It’s finally your turn to oust the old kitchen appliances.
You’ve drooled over the renovations in every episode of “Fixer Upper,” flipped through every Kitchen and Bath Special Edition magazine, and took notes.
You know exactly what your new space should look and feel like, and you can’t wait to turn your dreams into a reality. But as you search for contractors, you read a few Yelp reviews and the excitement you once felt about your dream kitchen fizzles.
Stories of puke-pink walls, dents left in floors and a two-week job stretching into four months make you wonder if you can guard yourself and your home against such calamities.
The answer: Yes! You can avoid constructor nightmares if you use a construction contract.
A good construction contract will include information about the work to be done and the work NOT to be done. It will lay out the time frame for start and completion, define how often the workers clean up, specify when and how often the contractor will communicate with you and list some of the finer points — like precise paint colors.
It will also define what will happen if something goes awry and specify who covers surprise costs.
Having these details in writing not only protects you if things go wrong but also makes it more likely that things will go right.
This makes it easy to keep in touch if problems arise. Make sure the address is a physical address and not a P.O. Box — just in case you need to stop in and make payments or for when you accidentally drop your phone in the toilet and it’s out of commission.
This not only gives you peace of mind that the contractor knows what he’s doing but is also validation that he doesn’t cut corners.
This outline details what construction will happen and in what part of the house. This section of the contract will refer to the specification sheets that provide more detailed measurements and specs.
These are separate sheets from the contract form, but are still part of the contract. From specific types of light fixtures to brand name paints, if you know what you want, this is where you write it down. Do you want the nail holes in your walls puttied? Tell them so here.
This is also the place where the contractor specifies what he will do and what will be left up to you. Is he responsible for buying the faucets or just installing them? How often is clean up? What does clean up involve?
Beware any contractor that hesitates to give you an estimated start and finish date. This is extremely important if you have to temporarily live elsewhere while your house is a construction zone. If time is of the essence, you might consider inserting a liquidated damages clause.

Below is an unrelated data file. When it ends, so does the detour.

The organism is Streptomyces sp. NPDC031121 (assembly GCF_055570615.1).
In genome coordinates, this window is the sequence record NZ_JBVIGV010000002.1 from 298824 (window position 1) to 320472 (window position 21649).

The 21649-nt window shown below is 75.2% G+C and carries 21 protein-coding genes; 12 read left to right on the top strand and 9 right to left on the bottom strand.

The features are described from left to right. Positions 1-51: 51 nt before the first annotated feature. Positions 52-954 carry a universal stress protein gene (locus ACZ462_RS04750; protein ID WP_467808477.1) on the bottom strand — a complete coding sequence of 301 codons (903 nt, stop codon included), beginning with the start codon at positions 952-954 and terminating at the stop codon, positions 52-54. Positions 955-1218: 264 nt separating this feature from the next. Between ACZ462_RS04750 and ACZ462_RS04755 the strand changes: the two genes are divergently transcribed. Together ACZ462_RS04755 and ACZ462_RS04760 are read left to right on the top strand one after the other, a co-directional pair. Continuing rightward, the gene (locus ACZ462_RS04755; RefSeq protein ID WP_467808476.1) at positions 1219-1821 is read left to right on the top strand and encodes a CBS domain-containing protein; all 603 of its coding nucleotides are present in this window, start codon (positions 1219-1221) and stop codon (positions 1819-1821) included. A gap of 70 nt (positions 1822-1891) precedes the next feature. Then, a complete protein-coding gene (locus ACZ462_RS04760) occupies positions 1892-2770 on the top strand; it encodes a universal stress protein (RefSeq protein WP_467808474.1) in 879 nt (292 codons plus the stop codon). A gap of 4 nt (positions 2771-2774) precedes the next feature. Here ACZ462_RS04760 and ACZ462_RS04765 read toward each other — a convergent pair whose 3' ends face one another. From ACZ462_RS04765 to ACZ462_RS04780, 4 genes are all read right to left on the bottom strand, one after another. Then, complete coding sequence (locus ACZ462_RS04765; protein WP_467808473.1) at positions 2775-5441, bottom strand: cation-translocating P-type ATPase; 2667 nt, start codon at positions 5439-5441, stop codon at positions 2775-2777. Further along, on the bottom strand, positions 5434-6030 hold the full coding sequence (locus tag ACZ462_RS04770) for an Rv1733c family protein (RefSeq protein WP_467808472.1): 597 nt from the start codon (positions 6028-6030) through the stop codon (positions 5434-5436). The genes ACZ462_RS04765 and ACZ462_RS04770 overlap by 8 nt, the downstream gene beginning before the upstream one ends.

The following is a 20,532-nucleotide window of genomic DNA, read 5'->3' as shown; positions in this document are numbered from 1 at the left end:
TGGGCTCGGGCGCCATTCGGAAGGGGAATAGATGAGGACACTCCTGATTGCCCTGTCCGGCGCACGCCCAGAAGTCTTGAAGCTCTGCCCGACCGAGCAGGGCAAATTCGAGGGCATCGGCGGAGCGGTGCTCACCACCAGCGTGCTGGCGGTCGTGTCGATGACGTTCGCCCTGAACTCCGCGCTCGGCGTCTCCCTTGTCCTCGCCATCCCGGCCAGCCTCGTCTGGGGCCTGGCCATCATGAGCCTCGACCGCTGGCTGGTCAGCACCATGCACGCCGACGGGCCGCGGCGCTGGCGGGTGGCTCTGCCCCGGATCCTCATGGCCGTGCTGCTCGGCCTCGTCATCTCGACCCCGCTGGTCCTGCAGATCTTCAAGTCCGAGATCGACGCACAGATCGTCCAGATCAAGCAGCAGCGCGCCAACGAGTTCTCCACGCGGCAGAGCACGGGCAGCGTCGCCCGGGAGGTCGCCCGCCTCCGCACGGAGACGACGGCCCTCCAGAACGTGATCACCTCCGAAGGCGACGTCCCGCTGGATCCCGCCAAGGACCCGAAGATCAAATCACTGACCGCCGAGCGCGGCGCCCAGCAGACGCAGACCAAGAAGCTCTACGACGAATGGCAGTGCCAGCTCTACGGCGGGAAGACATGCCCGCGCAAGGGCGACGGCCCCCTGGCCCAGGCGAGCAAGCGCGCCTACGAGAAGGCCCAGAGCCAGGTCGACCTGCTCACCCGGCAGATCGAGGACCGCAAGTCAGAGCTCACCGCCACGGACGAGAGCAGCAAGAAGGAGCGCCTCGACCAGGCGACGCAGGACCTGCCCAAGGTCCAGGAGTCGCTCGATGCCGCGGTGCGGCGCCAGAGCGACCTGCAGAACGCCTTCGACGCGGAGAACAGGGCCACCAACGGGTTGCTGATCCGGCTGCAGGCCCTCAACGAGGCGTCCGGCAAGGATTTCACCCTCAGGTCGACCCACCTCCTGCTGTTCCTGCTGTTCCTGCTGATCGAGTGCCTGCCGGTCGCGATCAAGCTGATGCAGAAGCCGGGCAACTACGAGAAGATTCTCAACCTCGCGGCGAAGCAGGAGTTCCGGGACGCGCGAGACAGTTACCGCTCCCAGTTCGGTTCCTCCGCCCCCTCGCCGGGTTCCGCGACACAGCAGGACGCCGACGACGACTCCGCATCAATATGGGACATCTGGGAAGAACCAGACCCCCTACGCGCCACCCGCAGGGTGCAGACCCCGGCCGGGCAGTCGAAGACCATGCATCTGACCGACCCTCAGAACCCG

There are two main ways to price a remodel. Some homeowners prefer a bid that defines a fixed price for all work. This bid includes the contractor’s overhead and profit, but isn’t itemized.
Others prefer a cost-plus contract, also referred to as an estimate. In this agreement, the contractor proceeds with work then bills for labor and costs as they occur. These usually include guaranteed maximum dollar amounts for purchases, and allow you to see exactly where your money is going.
Don’t be shy about your budget! To avoid costly surprises, make sure to write it into whichever agreement you choose.
You also need to include a hidden or changed conditions clause here to detail who’s responsible for extra costs if unknown structural damage is found.
For large projects, you will pay a down payment upon the start of the remodel, then pay in increments when agreed upon milestones are met. A final payment will be made upon completion.
For smaller projects lasting under 30 days, you will pay the down payment upon start and one final payment upon completion. Never pay 100% up front and never pay in full until you can fully use the remodeled area.
You may change your mind during the remodel and if you do, you should outline how to handle this. Usually it is done through a change order that specifies the change in writing and addresses how the change affects the agreed upon price and schedule.
Be sure to define what completion looks like in your contract. Make sure the contractor knows he doesn’t get full payment until all inspections are complete and all finish-work is done.
This might require some give and take if there are a few hiccups at the end of the project. For instance, if the room is amazing and functional except for the dishwasher that’s on back order, you can subtract the value of the dishwasher, times two, and pay all but that amount. This ensures that the contractor comes back to install the dishwasher in a reasonable amount of time after it arrives.
Have your contractor guarantee workmanship and agree to fix any issues that arise from poor quality work. A one-year guarantee is standard.
One last note: Don’t think you must accept whatever boilerplate contract is tossed at you. Go over any contract carefully, and if need be, print up your own contract or make amendments to theirs. If you make sure everything is in writing you can remodel with confidence.